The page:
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Ludwig van Beethoven   opus 31:3

Piano Sonata No. 18 in Eb major "The hunt"

Piano Sonata in E flat major. 1802. Time: 22'00.

La Chasse

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The Piano Sonata No. 18 in E-flat major, Op. 31, No. 3, is a sonata for solo piano by Ludwig van Beethoven, the third and last of his Op. 31 piano sonatas. The work dates from 1802. A playful jocularity is maintained throughout the piece, earning it the occasional nickname of The Hunt, although like many of Beethoven's early works, the 'jocular' style can be heard as a facade, concealing profound ideas and depths of emotion.

Roger Kamien has performed a Schenkerian analysis of facets of chords of the sonata.[1]

The sonata consists of four movements:

  1. Allegro: Beethoven's progressive harmonic language is apparent from the very first chord of the piece - ii 6/5 (F minor 7 in 1st inversion), the stability of a tonic chord in root position delayed until bar 7. The expressive harmonic colour, coupled with the changes of tempi in the introduction (1-18), creates an evocative opening, reminiscent of the improvisatory style of C. P. E. Bach's piano sonatas. This opening cell is repeated extensively throughout the movement - at the start of the development (89), in the recapitulation (137), and also during the coda (transposed into the subdominant (220), and then at its original pitch (237)). The codetta (33-45) explores this opening chord in a minor variation (with a C flat, implying ii7 of Eb minor), even appearing in bar 36 in the exact spacing (albeit with different spelling) of the 'Tristan chord', written by Richard Wagner some 55 years later.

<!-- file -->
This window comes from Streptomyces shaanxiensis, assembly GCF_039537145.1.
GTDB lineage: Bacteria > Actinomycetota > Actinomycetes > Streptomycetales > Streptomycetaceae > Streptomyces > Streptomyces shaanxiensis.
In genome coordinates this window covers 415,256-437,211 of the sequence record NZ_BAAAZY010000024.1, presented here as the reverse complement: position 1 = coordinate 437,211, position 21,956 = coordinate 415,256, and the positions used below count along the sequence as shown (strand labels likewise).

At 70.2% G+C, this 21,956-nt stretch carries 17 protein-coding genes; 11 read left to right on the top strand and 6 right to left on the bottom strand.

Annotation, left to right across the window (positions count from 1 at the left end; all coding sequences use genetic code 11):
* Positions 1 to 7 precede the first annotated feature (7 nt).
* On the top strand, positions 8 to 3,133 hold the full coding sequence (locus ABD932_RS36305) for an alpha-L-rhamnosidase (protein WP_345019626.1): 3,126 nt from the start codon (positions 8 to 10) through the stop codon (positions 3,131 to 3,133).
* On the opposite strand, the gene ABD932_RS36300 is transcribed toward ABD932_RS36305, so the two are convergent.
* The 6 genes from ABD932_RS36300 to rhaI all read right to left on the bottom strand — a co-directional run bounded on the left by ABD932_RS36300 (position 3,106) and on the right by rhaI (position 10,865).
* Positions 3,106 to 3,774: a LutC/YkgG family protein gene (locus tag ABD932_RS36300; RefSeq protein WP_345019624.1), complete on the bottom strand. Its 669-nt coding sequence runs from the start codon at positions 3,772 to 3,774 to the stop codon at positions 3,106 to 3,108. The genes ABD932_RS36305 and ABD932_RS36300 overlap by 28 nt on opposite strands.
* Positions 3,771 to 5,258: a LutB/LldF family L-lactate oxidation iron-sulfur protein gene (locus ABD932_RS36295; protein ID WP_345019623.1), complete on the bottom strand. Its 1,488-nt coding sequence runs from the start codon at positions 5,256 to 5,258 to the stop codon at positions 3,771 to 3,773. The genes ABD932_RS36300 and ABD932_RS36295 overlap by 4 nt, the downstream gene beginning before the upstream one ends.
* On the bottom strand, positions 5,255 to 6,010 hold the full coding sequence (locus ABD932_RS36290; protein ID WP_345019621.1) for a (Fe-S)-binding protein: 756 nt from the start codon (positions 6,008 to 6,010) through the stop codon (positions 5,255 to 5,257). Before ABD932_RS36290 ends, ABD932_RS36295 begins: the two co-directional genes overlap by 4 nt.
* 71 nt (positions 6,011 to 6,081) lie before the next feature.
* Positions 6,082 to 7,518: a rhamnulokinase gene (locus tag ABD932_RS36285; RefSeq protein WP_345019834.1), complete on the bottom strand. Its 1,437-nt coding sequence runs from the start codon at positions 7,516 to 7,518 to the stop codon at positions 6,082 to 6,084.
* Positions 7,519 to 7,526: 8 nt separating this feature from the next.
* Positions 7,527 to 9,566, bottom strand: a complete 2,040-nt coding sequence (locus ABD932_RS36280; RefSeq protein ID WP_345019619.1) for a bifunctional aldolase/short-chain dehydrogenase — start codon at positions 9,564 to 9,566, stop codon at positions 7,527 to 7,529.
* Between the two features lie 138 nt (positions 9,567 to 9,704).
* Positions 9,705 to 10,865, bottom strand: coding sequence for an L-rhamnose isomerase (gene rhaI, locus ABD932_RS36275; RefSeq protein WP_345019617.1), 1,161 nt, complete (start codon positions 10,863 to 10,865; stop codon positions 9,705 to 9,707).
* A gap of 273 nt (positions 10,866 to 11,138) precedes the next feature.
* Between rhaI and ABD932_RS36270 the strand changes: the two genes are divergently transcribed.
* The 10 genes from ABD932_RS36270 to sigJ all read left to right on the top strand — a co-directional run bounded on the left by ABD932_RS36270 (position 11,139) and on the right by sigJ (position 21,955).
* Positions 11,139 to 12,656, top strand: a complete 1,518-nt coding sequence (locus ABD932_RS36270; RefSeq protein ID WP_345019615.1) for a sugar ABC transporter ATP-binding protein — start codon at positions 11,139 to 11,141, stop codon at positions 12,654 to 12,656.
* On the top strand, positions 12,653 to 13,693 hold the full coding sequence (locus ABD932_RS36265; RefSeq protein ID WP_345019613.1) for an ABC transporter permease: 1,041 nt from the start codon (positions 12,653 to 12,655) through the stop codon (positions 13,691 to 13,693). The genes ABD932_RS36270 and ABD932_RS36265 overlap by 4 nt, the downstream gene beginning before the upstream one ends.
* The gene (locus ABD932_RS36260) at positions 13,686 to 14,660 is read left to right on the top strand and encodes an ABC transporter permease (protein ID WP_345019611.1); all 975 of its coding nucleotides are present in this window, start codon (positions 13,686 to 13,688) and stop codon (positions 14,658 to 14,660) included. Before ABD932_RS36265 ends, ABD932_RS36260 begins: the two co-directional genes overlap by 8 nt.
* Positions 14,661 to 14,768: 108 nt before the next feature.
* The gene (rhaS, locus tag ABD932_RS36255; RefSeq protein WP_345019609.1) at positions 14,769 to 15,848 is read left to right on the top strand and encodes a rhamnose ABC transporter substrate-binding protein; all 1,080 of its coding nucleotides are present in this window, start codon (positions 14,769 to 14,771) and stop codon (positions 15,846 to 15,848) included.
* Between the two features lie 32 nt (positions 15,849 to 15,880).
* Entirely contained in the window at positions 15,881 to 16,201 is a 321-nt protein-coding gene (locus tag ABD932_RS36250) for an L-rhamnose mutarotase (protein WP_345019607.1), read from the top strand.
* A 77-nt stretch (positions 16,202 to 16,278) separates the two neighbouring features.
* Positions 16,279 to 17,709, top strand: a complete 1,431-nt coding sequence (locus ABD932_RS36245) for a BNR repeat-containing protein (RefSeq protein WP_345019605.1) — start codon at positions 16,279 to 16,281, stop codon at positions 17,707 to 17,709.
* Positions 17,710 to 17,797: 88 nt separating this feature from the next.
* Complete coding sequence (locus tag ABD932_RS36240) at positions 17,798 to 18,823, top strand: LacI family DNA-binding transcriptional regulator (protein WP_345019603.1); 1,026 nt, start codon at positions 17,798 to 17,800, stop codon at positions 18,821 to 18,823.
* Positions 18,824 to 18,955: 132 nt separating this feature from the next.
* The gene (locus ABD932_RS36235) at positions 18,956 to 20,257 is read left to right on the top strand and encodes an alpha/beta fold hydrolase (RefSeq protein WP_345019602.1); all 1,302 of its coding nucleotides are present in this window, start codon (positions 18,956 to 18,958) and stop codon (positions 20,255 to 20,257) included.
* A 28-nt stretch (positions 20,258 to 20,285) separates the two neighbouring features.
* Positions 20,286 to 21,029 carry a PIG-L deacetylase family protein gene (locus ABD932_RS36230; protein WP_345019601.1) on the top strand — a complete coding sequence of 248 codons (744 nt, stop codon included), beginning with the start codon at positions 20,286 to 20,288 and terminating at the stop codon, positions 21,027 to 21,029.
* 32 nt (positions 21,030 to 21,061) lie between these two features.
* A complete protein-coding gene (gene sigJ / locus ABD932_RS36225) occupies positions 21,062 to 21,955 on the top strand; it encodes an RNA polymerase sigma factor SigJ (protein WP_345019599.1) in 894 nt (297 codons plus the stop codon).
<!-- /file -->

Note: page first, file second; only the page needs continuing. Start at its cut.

2. Scherzo. Allegretto vivace: This scherzo is different from regular scherzos, as it is written in 2/4 time as opposed to 3/4, and because it is in sonata form. However, its still contains many characteristics of a scherzo, including unexpected pauses and a playful nature. The theme is in the right hand while the left-hand contains staccato accompaniment. This isn't the first time Beethoven wrote a scherzo that isn't in ternary form; the scherzo in the Op. 14, No. 2 sonata has a scherzo as its third movement, which is in rondo form.
  3. Menuetto. Moderato e grazioso: It is surprisingly the most serious of the movements, with a sweet and tender nature presented in the piece, with both the minuet and the trio presented in E flat major.
  4. Presto con fuoco: A very vigorous and rolling piece, suspended by continuous, rollicking eighth notes in the bass.

The form of the sonata is unusual because it does not have a slow movement, which is instead replaced with a scherzo and followed by a minuet, before launching into the spirited finale.

Adaptations

  • Camille Saint-Saëns used the Trio section of the Menuetto as the theme for his 1874 Variations sur un thème de Beethoven, Op. 35, for two pianos.

References

External links



This article is licensed under the GNU Free Documentation License. It uses material from the Wikipedia article "Piano_Sonata_No._18_(Beethoven)". Allthough most Wikipedia articles provide accurate information accuracy can not be guaranteed.


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